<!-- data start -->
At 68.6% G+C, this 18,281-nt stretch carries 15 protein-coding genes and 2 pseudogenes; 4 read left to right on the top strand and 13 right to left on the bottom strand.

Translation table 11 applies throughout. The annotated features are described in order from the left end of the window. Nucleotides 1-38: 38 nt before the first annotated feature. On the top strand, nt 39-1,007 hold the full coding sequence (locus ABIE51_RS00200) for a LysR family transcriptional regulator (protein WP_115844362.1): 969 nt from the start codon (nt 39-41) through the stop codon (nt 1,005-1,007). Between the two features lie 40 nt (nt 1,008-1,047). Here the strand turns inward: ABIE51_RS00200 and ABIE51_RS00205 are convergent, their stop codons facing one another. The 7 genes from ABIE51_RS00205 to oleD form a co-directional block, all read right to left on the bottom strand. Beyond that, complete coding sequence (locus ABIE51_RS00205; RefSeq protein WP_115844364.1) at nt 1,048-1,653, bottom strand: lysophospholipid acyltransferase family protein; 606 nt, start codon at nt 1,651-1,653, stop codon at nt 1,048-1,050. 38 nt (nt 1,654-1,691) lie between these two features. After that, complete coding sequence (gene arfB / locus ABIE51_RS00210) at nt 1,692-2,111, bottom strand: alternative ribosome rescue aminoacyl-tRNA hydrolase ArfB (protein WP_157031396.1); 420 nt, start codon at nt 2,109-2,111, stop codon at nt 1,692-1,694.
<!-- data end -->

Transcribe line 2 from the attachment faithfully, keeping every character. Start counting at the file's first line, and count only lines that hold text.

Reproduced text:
Translation table 11 applies throughout. The annotated features are described in order from the left end of the window. Nucleotides 1-38: 38 nt before the first annotated feature. On the top strand, nt 39-1,007 hold the full coding sequence (locus ABIE51_RS00200) for a LysR family transcriptional regulator (protein WP_115844362.1): 969 nt from the start codon (nt 39-41) through the stop codon (nt 1,005-1,007). Between the two features lie 40 nt (nt 1,008-1,047). Here the strand turns inward: ABIE51_RS00200 and ABIE51_RS00205 are convergent, their stop codons facing one another. The 7 genes from ABIE51_RS00205 to oleD form a co-directional block, all read right to left on the bottom strand. Beyond that, complete coding sequence (locus ABIE51_RS00205; RefSeq protein WP_115844364.1) at nt 1,048-1,653, bottom strand: lysophospholipid acyltransferase family protein; 606 nt, start codon at nt 1,651-1,653, stop codon at nt 1,048-1,050. 38 nt (nt 1,654-1,691) lie between these two features. After that, complete coding sequence (gene arfB / locus ABIE51_RS00210) at nt 1,692-2,111, bottom strand: alternative ribosome rescue aminoacyl-tRNA hydrolase ArfB (protein WP_157031396.1); 420 nt, start codon at nt 2,109-2,111, stop codon at nt 1,692-1,694.